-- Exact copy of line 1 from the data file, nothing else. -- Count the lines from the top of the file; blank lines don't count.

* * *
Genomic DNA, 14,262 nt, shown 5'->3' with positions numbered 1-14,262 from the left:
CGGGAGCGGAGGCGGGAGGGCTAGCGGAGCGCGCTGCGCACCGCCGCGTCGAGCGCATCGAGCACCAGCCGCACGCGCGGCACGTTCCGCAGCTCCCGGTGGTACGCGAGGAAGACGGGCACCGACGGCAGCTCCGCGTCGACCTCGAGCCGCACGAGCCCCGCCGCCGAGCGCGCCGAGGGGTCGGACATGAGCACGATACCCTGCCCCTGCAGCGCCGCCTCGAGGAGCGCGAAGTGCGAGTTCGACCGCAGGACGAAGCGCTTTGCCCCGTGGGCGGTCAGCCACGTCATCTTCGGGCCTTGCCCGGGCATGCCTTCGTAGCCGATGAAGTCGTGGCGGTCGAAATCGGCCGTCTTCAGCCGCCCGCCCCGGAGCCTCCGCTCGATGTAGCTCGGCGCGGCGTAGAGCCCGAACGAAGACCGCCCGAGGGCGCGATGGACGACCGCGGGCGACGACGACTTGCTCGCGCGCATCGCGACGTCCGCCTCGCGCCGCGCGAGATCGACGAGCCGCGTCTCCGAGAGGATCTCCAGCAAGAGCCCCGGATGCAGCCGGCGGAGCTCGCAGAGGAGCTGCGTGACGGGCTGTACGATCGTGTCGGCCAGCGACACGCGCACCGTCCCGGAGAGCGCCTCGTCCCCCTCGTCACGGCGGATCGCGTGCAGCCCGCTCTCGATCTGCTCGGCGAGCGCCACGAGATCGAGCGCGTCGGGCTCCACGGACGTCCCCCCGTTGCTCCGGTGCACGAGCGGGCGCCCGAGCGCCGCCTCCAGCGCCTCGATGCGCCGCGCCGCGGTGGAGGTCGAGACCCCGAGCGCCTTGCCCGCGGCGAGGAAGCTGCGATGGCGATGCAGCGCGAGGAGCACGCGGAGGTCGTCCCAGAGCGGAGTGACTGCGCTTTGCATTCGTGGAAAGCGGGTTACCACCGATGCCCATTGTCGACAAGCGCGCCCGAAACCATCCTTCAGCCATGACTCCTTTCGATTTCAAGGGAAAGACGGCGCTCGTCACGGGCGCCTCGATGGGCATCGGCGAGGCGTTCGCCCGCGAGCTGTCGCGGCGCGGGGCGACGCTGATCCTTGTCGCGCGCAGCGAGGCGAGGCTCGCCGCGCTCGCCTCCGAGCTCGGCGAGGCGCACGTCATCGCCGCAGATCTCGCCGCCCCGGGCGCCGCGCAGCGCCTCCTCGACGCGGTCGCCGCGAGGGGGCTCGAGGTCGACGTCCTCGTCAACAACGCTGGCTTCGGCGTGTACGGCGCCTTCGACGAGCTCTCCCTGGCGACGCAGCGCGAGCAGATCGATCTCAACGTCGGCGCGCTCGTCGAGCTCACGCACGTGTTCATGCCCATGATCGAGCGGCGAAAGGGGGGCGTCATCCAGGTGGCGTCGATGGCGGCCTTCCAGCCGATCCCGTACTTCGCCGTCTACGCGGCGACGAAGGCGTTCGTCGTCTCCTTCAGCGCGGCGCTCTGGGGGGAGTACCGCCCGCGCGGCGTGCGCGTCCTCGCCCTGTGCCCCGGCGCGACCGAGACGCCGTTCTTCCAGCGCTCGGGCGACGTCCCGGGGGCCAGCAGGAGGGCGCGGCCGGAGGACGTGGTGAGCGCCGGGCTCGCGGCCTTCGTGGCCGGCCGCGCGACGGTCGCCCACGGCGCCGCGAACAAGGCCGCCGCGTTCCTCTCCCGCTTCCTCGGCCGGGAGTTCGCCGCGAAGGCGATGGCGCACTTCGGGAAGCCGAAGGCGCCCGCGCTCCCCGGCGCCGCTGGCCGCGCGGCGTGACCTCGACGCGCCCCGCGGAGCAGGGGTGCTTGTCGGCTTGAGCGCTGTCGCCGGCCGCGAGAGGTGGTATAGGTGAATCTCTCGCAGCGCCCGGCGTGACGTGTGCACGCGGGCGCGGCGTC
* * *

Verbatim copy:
Genomic DNA, 14,262 nt, shown 5'->3' with positions numbered 1-14,262 from the left: